To enable the translation of an object you have to define the translation speed in all directions (XYZ) with one line.
/gate/myBox/rotation/setSpeed 0. 0. 10. mm/s
See this complete macro
To enable the rotation of an object you have to define the rotation axis and the speed like in this example.
/gate/myBox/rotation/setSpeed 1. deg/s
/gate/myBox/rotation/setAxis 0 1 1
See this complete macro
In GATE, orbiting is defined as a rotation around an axis described by 2 chosen points. Orbiting has an autoRotation option (enabled or not), that allows to change (or not) the object orientation during the rotation. Execute this two complete macros to see the difference :
orbiting without auto rotation
orbiting with auto rotation
The lines to insert an orbiting moves are:
/gate/myBox/orbiting/setSpeed 10. deg/s
/gate/myBox/orbiting/setPoint1 10. 30. 50. mm
/gate/myBox/orbiting/setPoint2 10. -30. -50. mm
- GENERATE THE FILE:
- LOAD THE MACRO EXAMPLE:
If you need to generate the root output file, this can be done by adding the following line in the macro :
which will provide you with a FILE_NAME.root file, containing : 4 histograms and 4 trees (GATE, COINCIDENCES, HITS and SINGLES) in which several variables are stored.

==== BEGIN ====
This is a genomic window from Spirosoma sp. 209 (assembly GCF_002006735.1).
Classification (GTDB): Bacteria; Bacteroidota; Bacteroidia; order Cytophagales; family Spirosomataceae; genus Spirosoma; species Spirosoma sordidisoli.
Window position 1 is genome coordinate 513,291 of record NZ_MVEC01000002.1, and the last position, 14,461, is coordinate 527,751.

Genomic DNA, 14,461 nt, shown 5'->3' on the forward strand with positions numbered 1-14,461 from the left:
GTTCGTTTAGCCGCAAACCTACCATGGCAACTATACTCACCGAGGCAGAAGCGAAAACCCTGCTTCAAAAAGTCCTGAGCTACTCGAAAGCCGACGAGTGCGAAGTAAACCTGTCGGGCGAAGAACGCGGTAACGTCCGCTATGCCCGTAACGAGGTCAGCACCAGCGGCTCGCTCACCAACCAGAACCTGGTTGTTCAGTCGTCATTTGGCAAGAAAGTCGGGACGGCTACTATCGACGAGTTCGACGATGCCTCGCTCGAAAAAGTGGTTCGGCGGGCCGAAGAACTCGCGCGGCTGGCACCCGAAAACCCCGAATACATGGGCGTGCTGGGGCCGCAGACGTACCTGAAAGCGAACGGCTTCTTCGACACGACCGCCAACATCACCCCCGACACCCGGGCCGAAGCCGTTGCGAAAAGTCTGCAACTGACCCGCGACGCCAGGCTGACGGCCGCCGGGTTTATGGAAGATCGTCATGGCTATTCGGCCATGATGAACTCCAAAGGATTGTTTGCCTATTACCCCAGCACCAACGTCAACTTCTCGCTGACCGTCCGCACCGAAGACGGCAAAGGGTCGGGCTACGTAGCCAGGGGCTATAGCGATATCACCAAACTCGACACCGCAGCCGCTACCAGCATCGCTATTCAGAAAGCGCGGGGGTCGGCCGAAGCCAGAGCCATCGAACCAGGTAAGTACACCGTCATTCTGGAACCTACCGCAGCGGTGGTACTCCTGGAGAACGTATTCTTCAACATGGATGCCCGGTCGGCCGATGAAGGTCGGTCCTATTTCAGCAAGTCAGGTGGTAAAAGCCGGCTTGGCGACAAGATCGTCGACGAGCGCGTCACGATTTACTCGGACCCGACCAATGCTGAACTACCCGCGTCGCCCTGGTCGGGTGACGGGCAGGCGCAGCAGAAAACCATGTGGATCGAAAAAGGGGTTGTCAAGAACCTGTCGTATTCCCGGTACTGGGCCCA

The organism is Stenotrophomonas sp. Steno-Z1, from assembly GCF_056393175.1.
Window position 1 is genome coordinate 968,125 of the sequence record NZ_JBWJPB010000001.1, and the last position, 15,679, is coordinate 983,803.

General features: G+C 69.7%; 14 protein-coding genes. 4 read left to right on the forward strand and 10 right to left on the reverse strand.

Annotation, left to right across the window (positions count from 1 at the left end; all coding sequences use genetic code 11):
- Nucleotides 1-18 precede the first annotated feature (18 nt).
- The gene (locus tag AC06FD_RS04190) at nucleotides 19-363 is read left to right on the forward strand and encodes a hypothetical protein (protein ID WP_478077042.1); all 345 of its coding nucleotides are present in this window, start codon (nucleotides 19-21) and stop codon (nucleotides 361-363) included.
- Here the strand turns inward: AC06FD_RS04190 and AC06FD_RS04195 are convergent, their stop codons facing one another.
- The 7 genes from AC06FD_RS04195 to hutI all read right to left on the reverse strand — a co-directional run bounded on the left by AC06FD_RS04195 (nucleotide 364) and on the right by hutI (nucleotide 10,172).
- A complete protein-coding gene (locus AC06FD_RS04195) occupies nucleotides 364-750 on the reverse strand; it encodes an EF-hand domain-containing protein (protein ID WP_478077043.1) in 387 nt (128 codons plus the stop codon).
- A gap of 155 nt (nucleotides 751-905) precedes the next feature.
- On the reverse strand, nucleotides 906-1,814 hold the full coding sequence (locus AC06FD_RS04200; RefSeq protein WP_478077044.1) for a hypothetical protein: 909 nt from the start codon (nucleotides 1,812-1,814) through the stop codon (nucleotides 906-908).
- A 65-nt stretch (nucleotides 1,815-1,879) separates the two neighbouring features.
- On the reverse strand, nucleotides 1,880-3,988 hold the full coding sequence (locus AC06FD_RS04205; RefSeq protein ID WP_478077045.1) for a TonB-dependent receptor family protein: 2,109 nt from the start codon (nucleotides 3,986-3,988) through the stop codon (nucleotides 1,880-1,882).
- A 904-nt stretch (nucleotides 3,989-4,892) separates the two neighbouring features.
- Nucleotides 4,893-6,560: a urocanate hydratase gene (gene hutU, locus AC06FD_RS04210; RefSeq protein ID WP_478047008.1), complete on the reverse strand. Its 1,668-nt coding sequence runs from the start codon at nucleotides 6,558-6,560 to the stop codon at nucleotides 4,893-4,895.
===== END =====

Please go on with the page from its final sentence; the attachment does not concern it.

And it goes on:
When launching ROOT, you should see:
If needed, and for a matter of file size, you could choose not to generate all trees.
In this case just add the following lines in your macro :
By turning to 1 (or 0) one of this tree flag, you will fill (or not) the given tree.
You can either plot the variables directly from the browser. See the ROOT HOMEPAGE for more details.
Below you may find a very simple example of a root macro ( analysis.C) to analyse the ROOT output file.
To launch the file in ROOT, type :
root  .x analysis.C
In this example, a root file called gate.root is read and several plots are shown as examples.